San Diego Begins Bleaching Streets To Contain Outbreak Of Hepatitis A

Authored by Mac Slavo via,

A Hepatitis A outbreak has killed 16 people in the southern California city of San Diego. In order to combat the disease, the city has literally begun spraying the streets with bleach.

An article by NPR said that the Hepatitis A was first identified in the area in early Marchaccording to the county, and declared a public health emergency earlier this month. Nearly 400 people have been infected with the disease.

The majority of those sickened by this viral infection outbreak have been homeless people. A letter from San Diego County health officials stated that hepatitis A is being spread through contact with a “fecally contaminated environment” as well as person-to-person transmission. A big part of the problem is an apparent lack of public restrooms in areas where the homeless population congregates.

Hepatitis A is a highly contagious viral infection, which can prove fatal. According to the Centers for Disease Control, the virus attacks the liver. Adequate personal hygiene and sanitation can help prevent the spread of the virus.

On August 31, the county issued a directive which has forced the city to wash the streets and expand public restroom access, adding that “failure to immediately follow this directive will endanger public health and safety.” Last Friday, the city agreed to the orders and began bleaching the streets on Monday.

According to NPR, the process is lengthy and must be repeated every two weeks to combat the outbreak.

The procedure, as prescribed by the county, involves first spraying down hazardous items such as human waste or needles, waiting 10 minutes, removing the contaminated items, then spraying the area again with bleach. After that, it calls for pressure-washing the area with water.


It is set to be repeated every two weeks, with weekly “spot maintenance,” according to county guidelines. –NPR

Contractors started spraying down certain areas on Monday with a diluted household bleach solution. They continued spraying bleach Wednesday, and are set to hit the final zone of downtown San Diego by Friday, according to a city spokesperson.

Mike Saag, a professor of medicine at the University of Alabama, Birmingham focusing on infectious diseases, told NPR that he finds San Diego’s street washing approach reasonable for stemming the spread of hepatitis A. “If there’s a sanitation problem, then the thing to do is clean up the area, and bleach is probably the best disinfectant that we have for this type of viral infection,” Saag said. He added that “once hepatitis A starts to be transmitted in a community like this, it’s kind of hard to stop.” He also recommends getting everyone the vaccine for the virus. But he also admits that that could be an uphill battle since most of those at risk for contracting the disease because of this outbreak live on the streets. “The issue is getting people, especially those who might be living on the street, into care and getting the series [of shots],” Saag adds.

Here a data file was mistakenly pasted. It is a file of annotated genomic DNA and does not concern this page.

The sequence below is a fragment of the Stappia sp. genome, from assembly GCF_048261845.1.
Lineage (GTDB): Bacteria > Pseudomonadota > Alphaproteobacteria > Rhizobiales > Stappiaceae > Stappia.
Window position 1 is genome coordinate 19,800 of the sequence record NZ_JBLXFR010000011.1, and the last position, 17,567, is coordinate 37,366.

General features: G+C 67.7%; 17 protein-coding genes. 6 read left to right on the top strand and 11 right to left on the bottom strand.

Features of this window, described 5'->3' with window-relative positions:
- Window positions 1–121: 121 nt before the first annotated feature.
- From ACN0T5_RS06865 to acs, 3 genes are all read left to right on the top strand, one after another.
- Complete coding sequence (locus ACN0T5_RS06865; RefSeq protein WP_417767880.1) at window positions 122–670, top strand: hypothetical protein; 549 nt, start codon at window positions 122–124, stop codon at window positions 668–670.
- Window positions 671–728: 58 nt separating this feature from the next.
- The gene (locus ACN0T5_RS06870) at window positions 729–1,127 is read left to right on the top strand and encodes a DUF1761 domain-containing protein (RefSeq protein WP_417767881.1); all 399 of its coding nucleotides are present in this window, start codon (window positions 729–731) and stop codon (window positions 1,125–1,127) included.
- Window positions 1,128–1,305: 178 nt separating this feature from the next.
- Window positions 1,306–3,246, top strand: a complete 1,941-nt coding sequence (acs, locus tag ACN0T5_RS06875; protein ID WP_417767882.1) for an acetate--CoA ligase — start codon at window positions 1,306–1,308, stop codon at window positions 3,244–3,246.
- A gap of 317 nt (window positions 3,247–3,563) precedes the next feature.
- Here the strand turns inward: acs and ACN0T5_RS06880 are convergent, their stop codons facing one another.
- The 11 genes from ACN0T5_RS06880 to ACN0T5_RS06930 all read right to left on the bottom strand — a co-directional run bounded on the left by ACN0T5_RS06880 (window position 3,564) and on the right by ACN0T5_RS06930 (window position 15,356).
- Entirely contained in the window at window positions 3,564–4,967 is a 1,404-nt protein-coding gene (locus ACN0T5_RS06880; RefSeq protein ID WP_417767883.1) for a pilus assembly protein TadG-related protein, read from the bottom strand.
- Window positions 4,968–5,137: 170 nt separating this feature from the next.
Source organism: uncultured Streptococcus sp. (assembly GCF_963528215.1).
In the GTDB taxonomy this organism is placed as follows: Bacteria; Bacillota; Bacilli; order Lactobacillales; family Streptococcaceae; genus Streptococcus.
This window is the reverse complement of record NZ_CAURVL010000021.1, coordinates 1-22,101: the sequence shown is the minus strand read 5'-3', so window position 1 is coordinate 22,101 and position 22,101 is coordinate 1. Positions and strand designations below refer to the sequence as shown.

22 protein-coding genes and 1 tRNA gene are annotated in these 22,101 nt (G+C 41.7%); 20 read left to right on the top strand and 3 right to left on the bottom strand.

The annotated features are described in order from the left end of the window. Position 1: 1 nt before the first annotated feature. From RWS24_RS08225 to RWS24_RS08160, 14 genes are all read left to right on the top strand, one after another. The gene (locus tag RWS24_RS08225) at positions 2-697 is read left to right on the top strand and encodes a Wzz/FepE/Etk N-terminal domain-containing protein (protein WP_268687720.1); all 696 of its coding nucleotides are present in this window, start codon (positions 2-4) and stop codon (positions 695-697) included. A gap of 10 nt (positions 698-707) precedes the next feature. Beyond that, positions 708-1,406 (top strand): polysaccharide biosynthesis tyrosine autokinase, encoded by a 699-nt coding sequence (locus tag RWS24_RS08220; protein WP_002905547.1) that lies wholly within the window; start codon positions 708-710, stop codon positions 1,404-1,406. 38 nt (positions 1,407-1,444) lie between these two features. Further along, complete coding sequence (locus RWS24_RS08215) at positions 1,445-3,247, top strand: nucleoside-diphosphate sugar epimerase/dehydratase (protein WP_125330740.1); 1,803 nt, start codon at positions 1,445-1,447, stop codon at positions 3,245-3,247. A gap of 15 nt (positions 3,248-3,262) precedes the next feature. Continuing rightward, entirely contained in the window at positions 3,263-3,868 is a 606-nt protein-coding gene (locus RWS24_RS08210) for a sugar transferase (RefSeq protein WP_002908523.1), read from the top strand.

There have been more than 250 mass vaccination events, and nurses have been deployed to areas which have a large homeless population, according to the county. Dozens of hand-washing stations have been installed, with more on the way. But this all began with the city’s skyrocketing poverty and homelessness.

The number of people living on the streets downtown is up some 27 percent to nearly 1,300, according to The San Diego Union-Tribune. It’s particularly visible in the 104% increase in the number of tents and hand-built structures, the newspaper adds.

A lack of affordable housing is contributing to the problem and the continual raising of taxes makes it harder on those already struggling financially.

“Seventy-seven percent of unsheltered people said they became homeless in San Diego,” the Union-Tribune reports.

Councilwoman Lorie Zapf recently told member station KPBS that she is concerned about the amount of waste in her area as a result of illegal encampments of homeless people.

 “I went down there myself in July and what I saw with my own eyes was an insane amount of trash,” Zapf said.


“I saw human feces, meth cookers, syringes, stolen property — and all of this will flow right to the ocean if it is not cleaned up, and it will spread hepatitis A virus.”